Over the last year, those of us normally in office-based jobs have probably all engaged with learning in some form or other. We might have picked up flower arranging, for example, taken up writing, or learnt a new sport with the kids. One thing’s for sure, however: we’ve all had to adapt to the very different ways of going about our job that working from home demands.  

But what about the longer-term? Learning at Work Week kicked off on Monday and it’s a great opportunity to look a little more deeply at the big picture. How has this extraordinary period changed how we learn at work? What can organisations do to keep learners engaged in a world where face-to-face is no longer the default?

Given the economic uncertainty over the last 12 months it’s surprising that, according to a recent LinkedIn learning study, 33 per cent of L&D leaders expect to see budgets increase this year. But while some organisations can afford to implement learning solutions with big price tags, others are forced to operate on slim to non-existent budgets. 

Of course, the biggest change over the last year of course has been the huge shift towards a more online model of learning. The lack of face-to-face contact and the increased need for L&D investment to support with onboarding, compliance, and upskilling have also contributed to a huge acceleration in the adoption of digital learning technologies. For organisations of almost any scale, digital learning went from nice-to-have to must-have almost overnight. 

Most important however has been a transformation of understanding. In the corridors of power learning is finally being viewed as an enabler of success rather than simply a perk. According to LinkedIn, 64 per cent of learning professionals agree that L&D secured a seat at the c-suite table in 2021. In a world where adapting to change at speed and scale has become the prerequisite of survival, L&D has found renewed purpose.

So where are we now?

While the evolution of learning has undoubtedly sped up, the story isn’t universally positive. We’ve seen a slight decrease in perceived development among potential younger demographics (millennials and Gen Z), for example, despite a consistently high appetite for new skills and knowledge.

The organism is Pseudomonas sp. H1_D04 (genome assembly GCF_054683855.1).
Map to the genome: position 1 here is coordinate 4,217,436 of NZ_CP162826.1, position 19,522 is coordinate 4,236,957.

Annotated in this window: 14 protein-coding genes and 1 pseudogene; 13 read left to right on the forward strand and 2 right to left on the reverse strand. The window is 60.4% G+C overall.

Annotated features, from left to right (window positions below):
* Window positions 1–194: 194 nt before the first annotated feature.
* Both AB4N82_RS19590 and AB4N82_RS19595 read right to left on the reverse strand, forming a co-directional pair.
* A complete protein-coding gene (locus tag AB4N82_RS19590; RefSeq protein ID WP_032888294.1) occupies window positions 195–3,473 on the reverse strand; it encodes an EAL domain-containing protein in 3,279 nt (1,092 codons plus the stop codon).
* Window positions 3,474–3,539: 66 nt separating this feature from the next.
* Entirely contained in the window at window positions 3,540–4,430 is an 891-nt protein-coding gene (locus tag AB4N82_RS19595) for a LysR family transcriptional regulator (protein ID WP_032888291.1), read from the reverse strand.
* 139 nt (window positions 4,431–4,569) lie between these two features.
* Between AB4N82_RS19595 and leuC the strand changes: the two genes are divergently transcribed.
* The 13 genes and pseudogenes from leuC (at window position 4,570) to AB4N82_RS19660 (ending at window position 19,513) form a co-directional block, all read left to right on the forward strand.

Now, despite learning and development being grouped together as ‘L&D’, learning and development are not the same thing. But they are linked – so if we’re seeing problems in one, perhaps the solution lies with the other.

In the rush towards digital-first delivery there’s a risk that some people will be left behind. People will only engage with learning if it feels directly relevant and beneficial to them and their personal goals. Digital tools absolutely have a place in the modern world of workplace learning, but without authentic, human engagement digital solutions risk making learning feel like just another administrative task to click through as fast as possible. 

Building a learning culture 

While some digital tools help to engage learners through techniques like personalisation – recommending learning content the same way Netflix would – these aren’t always practical or within reach of every organisation. What can be of benefit to every organisation however is the development of a ‘learning culture’.  

A learning culture doesn’t just offer L&D opportunities in checkbox fashion. It weaves learning through every facet of the workplace, drives people to take responsibility for their own personal and professional growth and uses learning to solve problems and open new opportunities.  

But building a learning culture isn’t as straightforward as making a declaration and expecting people to change their behaviour. Here’s how to get started.

Treat learning as an enabler 

Don’t treat L&D as the realm of HR. Make it part of your problem solving and business development conversations. Consider what additional solutions and opportunities would be unlocked with the right knowledge and skills in the room. Tell stories about the doors learning has unlocked for your organisation. 

Link learning to what matters 

Linking your people to the right learning increases staff engagement both in the learning and in the organisation as a whole. Empower your organisation’s line managers to have honest conversations with their teams about their interests, ambitions, and skillsets to identify potential areas for study that benefit both them and the wider business.

Give people the time 

If learning is something your organisation values you need to be ready to make space for it – and help your people make space for it too. A few hours a month dedicated to reading, watching content online or informal learning will deliver returns that far exceed investment when properly supported by a CPD plan. 

The key is engagement

For learning to continue to deliver on business outcomes in a digital-first, post-pandemic world, L&D professionals need to focus on finding smart, creative ways to engage people in the journey. If you need support with delivering CPD plans, empowering managers to hold development conversations, or storytelling around your learning successes, we’d love to talk.

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